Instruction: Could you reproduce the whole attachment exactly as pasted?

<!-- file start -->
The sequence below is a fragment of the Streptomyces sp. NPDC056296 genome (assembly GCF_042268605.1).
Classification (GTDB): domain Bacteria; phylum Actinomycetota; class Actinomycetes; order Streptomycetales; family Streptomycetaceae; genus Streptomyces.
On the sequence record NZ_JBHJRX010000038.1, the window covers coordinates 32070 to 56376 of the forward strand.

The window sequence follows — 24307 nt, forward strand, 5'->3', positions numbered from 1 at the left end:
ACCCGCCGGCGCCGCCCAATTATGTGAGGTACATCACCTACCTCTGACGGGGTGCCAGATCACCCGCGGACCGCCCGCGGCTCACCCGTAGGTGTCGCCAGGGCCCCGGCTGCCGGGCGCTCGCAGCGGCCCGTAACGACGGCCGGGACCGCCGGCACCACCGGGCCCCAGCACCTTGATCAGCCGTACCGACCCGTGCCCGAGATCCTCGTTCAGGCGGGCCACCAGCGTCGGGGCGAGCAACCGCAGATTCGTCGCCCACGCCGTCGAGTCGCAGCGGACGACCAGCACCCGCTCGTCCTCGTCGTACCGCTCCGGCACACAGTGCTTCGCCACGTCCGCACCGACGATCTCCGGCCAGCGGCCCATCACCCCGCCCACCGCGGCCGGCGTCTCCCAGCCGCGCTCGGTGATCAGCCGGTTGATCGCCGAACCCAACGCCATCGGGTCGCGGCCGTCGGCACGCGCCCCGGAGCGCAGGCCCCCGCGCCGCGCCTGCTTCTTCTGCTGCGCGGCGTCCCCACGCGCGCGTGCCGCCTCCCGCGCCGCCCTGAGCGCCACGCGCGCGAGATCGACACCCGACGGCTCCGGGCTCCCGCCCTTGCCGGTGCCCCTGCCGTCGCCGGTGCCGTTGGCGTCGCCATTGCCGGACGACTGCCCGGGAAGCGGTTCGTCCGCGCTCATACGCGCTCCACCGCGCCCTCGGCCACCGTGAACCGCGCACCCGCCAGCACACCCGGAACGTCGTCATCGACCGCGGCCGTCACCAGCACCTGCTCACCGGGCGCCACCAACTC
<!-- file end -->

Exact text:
The sequence below is a fragment of the Streptomyces sp. NPDC056296 genome (assembly GCF_042268605.1).
Classification (GTDB): domain Bacteria; phylum Actinomycetota; class Actinomycetes; order Streptomycetales; family Streptomycetaceae; genus Streptomyces.
On the sequence record NZ_JBHJRX010000038.1, the window covers coordinates 32070 to 56376 of the forward strand.

The window sequence follows — 24307 nt, forward strand, 5'->3', positions numbered from 1 at the left end:
ACCCGCCGGCGCCGCCCAATTATGTGAGGTACATCACCTACCTCTGACGGGGTGCCAGATCACCCGCGGACCGCCCGCGGCTCACCCGTAGGTGTCGCCAGGGCCCCGGCTGCCGGGCGCTCGCAGCGGCCCGTAACGACGGCCGGGACCGCCGGCACCACCGGGCCCCAGCACCTTGATCAGCCGTACCGACCCGTGCCCGAGATCCTCGTTCAGGCGGGCCACCAGCGTCGGGGCGAGCAACCGCAGATTCGTCGCCCACGCCGTCGAGTCGCAGCGGACGACCAGCACCCGCTCGTCCTCGTCGTACCGCTCCGGCACACAGTGCTTCGCCACGTCCGCACCGACGATCTCCGGCCAGCGGCCCATCACCCCGCCCACCGCGGCCGGCGTCTCCCAGCCGCGCTCGGTGATCAGCCGGTTGATCGCCGAACCCAACGCCATCGGGTCGCGGCCGTCGGCACGCGCCCCGGAGCGCAGGCCCCCGCGCCGCGCCTGCTTCTTCTGCTGCGCGGCGTCCCCACGCGCGCGTGCCGCCTCCCGCGCCGCCCTGAGCGCCACGCGCGCGAGATCGACACCCGACGGCTCCGGGCTCCCGCCCTTGCCGGTGCCCCTGCCGTCGCCGGTGCCGTTGGCGTCGCCATTGCCGGACGACTGCCCGGGAAGCGGTTCGTCCGCGCTCATACGCGCTCCACCGCGCCCTCGGCCACCGTGAACCGCGCACCCGCCAGCACACCCGGAACGTCGTCATCGACCGCGGCCGTCACCAGCACCTGCTCACCGGGCGCCACCAACTC